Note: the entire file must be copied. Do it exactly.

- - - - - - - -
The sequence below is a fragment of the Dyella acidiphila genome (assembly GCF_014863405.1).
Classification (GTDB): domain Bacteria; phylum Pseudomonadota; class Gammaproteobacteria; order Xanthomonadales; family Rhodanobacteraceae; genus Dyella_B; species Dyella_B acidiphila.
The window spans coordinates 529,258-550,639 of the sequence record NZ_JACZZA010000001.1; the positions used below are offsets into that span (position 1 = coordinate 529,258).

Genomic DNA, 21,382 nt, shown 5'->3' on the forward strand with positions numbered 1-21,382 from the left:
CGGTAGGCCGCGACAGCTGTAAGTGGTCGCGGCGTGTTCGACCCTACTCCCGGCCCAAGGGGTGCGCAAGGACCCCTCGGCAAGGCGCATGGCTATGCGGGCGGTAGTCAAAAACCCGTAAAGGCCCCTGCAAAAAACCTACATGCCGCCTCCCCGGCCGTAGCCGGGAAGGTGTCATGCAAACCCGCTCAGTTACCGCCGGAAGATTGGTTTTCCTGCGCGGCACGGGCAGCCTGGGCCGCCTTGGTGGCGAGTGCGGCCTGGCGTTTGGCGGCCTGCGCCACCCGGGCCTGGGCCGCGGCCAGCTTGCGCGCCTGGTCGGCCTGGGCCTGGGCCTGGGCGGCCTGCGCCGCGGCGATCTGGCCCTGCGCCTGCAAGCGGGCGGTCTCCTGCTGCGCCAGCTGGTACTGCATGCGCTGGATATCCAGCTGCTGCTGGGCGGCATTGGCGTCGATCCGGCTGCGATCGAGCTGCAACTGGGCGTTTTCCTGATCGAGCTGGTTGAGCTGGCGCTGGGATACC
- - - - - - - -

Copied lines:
The sequence below is a fragment of the Dyella acidiphila genome (assembly GCF_014863405.1).
Classification (GTDB): domain Bacteria; phylum Pseudomonadota; class Gammaproteobacteria; order Xanthomonadales; family Rhodanobacteraceae; genus Dyella_B; species Dyella_B acidiphila.
The window spans coordinates 529,258-550,639 of the sequence record NZ_JACZZA010000001.1; the positions used below are offsets into that span (position 1 = coordinate 529,258).

Genomic DNA, 21,382 nt, shown 5'->3' on the forward strand with positions numbered 1-21,382 from the left:
CGGTAGGCCGCGACAGCTGTAAGTGGTCGCGGCGTGTTCGACCCTACTCCCGGCCCAAGGGGTGCGCAAGGACCCCTCGGCAAGGCGCATGGCTATGCGGGCGGTAGTCAAAAACCCGTAAAGGCCCCTGCAAAAAACCTACATGCCGCCTCCCCGGCCGTAGCCGGGAAGGTGTCATGCAAACCCGCTCAGTTACCGCCGGAAGATTGGTTTTCCTGCGCGGCACGGGCAGCCTGGGCCGCCTTGGTGGCGAGTGCGGCCTGGCGTTTGGCGGCCTGCGCCACCCGGGCCTGGGCCGCGGCCAGCTTGCGCGCCTGGTCGGCCTGGGCCTGGGCCTGGGCGGCCTGCGCCGCGGCGATCTGGCCCTGCGCCTGCAAGCGGGCGGTCTCCTGCTGCGCCAGCTGGTACTGCATGCGCTGGATATCCAGCTGCTGCTGGGCGGCATTGGCGTCGATCCGGCTGCGATCGAGCTGCAACTGGGCGTTTTCCTGATCGAGCTGGTTGAGCTGGCGCTGGGATACC